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ICMSA say revamped Dairy Beef Scheme “big part of solution” to bull calve issue.

The President of ICMSA, Pat McCormack, has called for a total revamp of the Dairy Beef Scheme and an acceptance on the part of the Minister that the scheme has to be “refunded, re-energised and redesigned” if it is to play the potentially decisive part it can play in developing a profitable and sustainable trade for bull calves with dairy beef now accounting for over 60% of Irish beef production. 

Mr. McCormack said that he hoped that the Minister would be more willing to look at ICMSA’s redesign for the scheme given the role it could play in light of the criticism – “much of it justified” – that had come the sector’s way following the RTE Primetime Investigates programme.   Mr. McCormack said that speaking for ICMSA, he was no longer willing to “sit there and take lectures from commentators – many of whom have little practical knowledge of the sector and can barely disguise their animosity towards commercial farming and their ambition to end our sectors and livelihoods.”

He said that the principles underpinning ICMSA’s proposed ‘pivot’ towards dairy-calf-to-beef had not changed and were, if anything, becoming even more compelling: “We think that the premise is even more valid now from many perspectives including climate change”.


  1. Many current beef production systems are unfortunately not leaving an adequate return for the farmer. Current alternative farm systems available to these farmers are long-term land leasing and forestry.  Both options are very permanent. ICMSA’s proposed dairy calf-to-beef scheme would provide farmers with an option that still involves rearing livestock and Teagasc research indicates will leave a reasonable margin.


  1. Dairy beef has been shown to be marginally more profitable than other beef systems.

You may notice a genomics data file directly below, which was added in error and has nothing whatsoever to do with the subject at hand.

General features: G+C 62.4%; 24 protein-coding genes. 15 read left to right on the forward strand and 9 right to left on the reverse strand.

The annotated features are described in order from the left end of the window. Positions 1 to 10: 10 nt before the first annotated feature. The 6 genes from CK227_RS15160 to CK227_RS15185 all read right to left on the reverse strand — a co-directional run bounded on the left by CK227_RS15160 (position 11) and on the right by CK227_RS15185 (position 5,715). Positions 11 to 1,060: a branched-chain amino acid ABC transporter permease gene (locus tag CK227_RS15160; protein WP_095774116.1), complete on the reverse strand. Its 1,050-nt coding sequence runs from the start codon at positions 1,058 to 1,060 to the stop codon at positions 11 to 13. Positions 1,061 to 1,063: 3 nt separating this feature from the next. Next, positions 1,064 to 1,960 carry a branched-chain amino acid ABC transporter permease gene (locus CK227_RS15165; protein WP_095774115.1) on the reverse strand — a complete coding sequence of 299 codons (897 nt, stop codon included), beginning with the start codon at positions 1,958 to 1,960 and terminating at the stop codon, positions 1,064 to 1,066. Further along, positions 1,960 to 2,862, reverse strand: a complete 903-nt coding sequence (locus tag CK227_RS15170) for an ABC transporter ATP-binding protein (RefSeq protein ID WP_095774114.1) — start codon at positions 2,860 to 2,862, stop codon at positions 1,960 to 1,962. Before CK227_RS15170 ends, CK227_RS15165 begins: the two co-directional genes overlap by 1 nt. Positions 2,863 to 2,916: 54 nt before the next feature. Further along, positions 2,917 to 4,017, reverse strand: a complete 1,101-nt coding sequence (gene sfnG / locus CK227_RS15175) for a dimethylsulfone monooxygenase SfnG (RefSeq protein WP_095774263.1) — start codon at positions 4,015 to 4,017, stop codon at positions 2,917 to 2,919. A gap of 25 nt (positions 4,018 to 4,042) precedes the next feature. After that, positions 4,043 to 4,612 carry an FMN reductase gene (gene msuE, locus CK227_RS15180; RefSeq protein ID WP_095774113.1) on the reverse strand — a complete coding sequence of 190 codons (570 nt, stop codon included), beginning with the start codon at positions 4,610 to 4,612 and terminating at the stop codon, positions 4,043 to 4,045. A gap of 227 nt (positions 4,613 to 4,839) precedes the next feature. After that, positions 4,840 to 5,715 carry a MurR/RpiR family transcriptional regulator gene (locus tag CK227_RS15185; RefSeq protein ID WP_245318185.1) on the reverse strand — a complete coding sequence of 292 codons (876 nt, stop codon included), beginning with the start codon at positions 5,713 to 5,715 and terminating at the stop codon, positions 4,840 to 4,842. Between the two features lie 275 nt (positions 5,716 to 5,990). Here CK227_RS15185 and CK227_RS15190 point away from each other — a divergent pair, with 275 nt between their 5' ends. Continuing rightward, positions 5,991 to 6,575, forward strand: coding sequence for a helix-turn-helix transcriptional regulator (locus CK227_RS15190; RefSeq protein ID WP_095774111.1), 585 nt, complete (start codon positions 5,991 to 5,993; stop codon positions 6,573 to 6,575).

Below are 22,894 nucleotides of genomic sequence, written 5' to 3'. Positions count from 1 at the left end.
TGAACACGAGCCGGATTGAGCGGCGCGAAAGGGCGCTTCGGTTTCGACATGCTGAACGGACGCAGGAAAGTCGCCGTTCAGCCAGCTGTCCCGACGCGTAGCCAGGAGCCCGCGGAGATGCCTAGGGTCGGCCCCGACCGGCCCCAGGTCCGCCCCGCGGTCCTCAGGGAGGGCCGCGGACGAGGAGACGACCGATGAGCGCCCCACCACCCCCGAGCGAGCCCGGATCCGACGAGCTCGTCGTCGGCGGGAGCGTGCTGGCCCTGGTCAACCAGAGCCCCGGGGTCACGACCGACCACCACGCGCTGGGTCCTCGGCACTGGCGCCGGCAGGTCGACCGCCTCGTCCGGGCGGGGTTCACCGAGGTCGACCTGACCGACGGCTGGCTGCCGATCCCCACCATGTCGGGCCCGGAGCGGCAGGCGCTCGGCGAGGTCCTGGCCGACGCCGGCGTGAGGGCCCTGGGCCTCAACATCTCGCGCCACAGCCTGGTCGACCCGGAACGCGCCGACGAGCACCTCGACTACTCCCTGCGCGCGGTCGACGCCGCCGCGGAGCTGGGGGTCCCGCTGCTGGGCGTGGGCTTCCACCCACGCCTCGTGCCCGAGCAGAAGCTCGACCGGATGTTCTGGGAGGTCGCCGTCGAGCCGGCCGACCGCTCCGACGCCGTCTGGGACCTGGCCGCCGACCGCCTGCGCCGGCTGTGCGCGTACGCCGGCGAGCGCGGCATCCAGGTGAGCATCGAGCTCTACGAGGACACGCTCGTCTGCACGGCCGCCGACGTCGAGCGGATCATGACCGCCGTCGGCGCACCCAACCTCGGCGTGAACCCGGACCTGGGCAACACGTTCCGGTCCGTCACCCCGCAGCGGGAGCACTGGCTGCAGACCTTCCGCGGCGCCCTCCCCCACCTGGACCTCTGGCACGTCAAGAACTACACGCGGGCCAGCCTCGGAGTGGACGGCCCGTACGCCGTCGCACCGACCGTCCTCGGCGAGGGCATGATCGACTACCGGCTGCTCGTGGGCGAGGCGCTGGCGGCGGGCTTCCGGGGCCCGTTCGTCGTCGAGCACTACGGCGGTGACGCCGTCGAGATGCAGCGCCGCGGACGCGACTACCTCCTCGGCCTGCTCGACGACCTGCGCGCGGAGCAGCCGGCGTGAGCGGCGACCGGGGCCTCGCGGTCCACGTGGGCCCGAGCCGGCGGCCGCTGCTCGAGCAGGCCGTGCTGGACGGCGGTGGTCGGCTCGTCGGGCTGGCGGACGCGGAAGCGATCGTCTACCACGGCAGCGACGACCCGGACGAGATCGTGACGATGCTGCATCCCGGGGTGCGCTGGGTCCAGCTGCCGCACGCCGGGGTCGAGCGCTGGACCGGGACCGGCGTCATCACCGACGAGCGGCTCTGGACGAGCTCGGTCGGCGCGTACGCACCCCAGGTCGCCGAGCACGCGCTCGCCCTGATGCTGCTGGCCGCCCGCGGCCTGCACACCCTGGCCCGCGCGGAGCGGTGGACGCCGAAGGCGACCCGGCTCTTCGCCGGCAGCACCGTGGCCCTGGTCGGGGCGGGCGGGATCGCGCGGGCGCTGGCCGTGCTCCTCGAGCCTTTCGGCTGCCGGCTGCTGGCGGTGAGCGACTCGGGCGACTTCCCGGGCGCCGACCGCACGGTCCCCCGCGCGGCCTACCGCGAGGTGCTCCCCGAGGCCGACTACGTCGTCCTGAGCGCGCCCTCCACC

1. Dairy calves should be incentivised as it is a carbon-efficient system of beef production and dairy farmers producing a calf fit for purpose for the beef sector can provide beef farmers with an animal that will leave a reasonable margin for their efforts.


  1. The small carcass cuts suit the supermarket trade, and it can be marketed as an ethical climate friendly product – meat processors have stated that there is demand for beef with a carcass weight between 240-350kg under 30 months.


  1. Easy for farmers to switch as investment costs are low.

“In addition to setting out these irrefutable points, we suggested obvious and understandable T & Cs: (1) Scheme is open to all livestock farmers, agents and feedlots would be excluded. (2) Farmer that apply to the scheme must rear calves from the dairy herd. (3) All male calves and female calves with a beef sire are eligible for the scheme. (4) Calves must be less than 6 weeks of age at time of purchase. (5) An initial payment of €75 can be drawn down by the farmer once the animal is weighed, between 6 and 10 months. By having known weights for the animals, better feeding strategies can be employed for those lagging behind. (6) The second payment of €75 is drawn down after the animal is slaughtered. (7) Steers must be slaughtered within 30 months and heifers must be slaughtered within 24 months. (8)  Farmers can only avail of the scheme on a maximum of 100 calves per year.

The ICMSA President said that while this wasn’t the whole answer, it was a big part of the solution and represented in his words ”a triple win”: “It is more profitable, it has lower emissions and it can address some of the issues around animal welfare that we have seen used against us by groups and individuals who don’t need to be asked twice to find something to use against all commercial farming.  People should not forget that the vast majority of farmers treat and care for their animals to the highest standards and we should not tarnish the whole sector for the misdeeds of a few”, he concluded.

Ends     18 July 2023

Pat McCormack, 087-7608958

President, ICMSA.


Cathal MacCarthy, 087-6168758

ICMSA Press Office